This musical adaptation of Daphne du Maurier’s novel became a mammoth success in Austria where it was first staged in 2006. The gothic tale of marriage between a naive young woman (Emily Apps) and a rich widower, Maxim de Winter (Richard Carson), who appears to be haunted by his devastatingly beautiful late wife, Rebecca, incorporates 22 songs by German-language composers Michael Kunze and Sylvester Levay. They are translated into English here by Kunze and Christopher Hampton.
It is hard to cast aside Alfred Hitchcock’s 1940 film (even with Ben Wheatley’s recent Netflix version in the mix) but, visually, this musical makes its mark. Shadow play and watery surges around De Winter’s Cornish estate, Manderley, are captured beautifully through Matt Powell’s projections. Together with Nicky Shaw’s quickly re-forming set design, bedrooms morph into moonlit trees or cauldron-like ocean waves.
The songs add to the atmosphere and the duets between the central couple, such as Help Me Face the Night, are sweet although there is really only one ballad that sticks, Rebecca, sung by lugubrious housekeeper, Mrs Danvers (Kara Lane).
Under the direction of Alejandro Bonatto, the performances are polished – a feat given the recent spate of cancellations due to sickness in the company. Apps takes over from Lauren Jones as the young wife and brings a lovely lilting voice to her role. There is not always enough body to her character’s vulnerabilities though; she is played simply, blandly, as an innocent, and her assertion over Danvers comes a little late in the song Mrs De Winter Is Me. Carson, meanwhile, is a cardboard figure as Maxim, barely known and given flimsy lines in Kunze’s book, adapted by Hampton.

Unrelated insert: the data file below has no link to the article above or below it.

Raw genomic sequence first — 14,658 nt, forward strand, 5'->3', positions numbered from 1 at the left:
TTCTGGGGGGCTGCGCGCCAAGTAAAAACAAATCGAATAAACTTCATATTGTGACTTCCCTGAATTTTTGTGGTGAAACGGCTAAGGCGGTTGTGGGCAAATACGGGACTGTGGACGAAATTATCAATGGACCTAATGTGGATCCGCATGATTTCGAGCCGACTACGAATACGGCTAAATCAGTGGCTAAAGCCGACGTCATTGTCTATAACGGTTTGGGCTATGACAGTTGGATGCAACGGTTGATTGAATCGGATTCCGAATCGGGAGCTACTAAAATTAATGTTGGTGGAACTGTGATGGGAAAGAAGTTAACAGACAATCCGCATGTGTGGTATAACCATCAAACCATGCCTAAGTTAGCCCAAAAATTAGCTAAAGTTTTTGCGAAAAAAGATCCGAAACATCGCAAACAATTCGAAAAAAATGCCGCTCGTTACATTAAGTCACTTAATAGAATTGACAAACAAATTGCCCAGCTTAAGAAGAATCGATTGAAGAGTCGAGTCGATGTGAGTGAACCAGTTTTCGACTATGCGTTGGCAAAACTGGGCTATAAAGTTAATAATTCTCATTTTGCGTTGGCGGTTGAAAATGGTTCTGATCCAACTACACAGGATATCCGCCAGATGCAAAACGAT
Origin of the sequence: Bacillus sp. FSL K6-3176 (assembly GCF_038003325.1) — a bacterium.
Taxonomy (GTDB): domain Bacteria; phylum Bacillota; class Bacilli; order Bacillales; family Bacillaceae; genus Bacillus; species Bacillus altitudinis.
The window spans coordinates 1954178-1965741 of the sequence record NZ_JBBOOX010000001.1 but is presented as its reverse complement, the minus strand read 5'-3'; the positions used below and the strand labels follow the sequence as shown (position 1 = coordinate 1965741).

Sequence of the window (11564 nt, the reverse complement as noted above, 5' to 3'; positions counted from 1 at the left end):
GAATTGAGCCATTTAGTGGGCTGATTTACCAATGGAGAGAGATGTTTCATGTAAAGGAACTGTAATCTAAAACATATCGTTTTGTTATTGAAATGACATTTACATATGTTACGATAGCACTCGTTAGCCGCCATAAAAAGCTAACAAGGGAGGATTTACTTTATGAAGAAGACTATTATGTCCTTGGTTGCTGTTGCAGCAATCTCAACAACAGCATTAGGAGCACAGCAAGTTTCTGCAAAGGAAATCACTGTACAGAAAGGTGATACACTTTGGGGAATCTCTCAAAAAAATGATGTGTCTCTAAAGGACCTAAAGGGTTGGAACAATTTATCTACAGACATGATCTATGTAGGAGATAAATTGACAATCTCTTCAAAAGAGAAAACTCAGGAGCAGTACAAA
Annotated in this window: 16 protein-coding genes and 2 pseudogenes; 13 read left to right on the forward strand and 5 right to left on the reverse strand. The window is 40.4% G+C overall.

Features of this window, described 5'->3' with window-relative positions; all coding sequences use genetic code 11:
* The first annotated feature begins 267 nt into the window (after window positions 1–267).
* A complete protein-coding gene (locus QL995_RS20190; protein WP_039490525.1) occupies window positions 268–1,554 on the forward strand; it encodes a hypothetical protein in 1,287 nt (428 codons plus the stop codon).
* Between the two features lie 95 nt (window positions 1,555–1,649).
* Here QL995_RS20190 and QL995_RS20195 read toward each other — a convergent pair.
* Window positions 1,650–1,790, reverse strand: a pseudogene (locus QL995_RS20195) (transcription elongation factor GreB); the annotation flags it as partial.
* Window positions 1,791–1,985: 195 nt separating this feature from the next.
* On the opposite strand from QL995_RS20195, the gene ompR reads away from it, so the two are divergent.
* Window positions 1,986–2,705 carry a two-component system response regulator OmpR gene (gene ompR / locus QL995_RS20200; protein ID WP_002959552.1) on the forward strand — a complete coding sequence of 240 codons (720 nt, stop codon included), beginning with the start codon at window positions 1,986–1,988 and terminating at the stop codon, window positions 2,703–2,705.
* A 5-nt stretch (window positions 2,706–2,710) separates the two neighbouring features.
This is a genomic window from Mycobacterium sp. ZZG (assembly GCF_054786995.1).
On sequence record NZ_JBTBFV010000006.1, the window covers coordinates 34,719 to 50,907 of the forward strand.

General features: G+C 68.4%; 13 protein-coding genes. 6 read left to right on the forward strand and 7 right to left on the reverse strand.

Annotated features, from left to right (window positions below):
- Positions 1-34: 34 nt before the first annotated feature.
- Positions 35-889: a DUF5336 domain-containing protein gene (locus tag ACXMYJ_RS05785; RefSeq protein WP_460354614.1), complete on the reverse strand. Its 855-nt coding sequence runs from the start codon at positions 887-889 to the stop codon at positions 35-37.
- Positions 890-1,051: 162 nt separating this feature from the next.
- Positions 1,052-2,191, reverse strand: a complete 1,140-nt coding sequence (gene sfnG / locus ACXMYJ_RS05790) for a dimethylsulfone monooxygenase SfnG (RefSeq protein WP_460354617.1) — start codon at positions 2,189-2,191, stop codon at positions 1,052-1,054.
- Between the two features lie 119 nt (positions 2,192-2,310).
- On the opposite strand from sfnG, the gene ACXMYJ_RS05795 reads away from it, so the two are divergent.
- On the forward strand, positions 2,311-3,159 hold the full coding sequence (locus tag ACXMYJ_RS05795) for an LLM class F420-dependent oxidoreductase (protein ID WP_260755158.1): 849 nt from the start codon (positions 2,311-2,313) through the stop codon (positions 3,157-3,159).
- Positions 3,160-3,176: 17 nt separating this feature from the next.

The first half takes us through the story briskly, the central romance too quickly handled and functional to the plot. But intrigue sets in after that and the twist is delivered well.
The standout is Lane who makes Danvers a powerful force, creepily obsessed with her former mistress. Her relationship with the callow second Mrs De Winter and the morbid triad between the women, including the absent Rebecca, contains enough grip and tension for its own potential spin-off.
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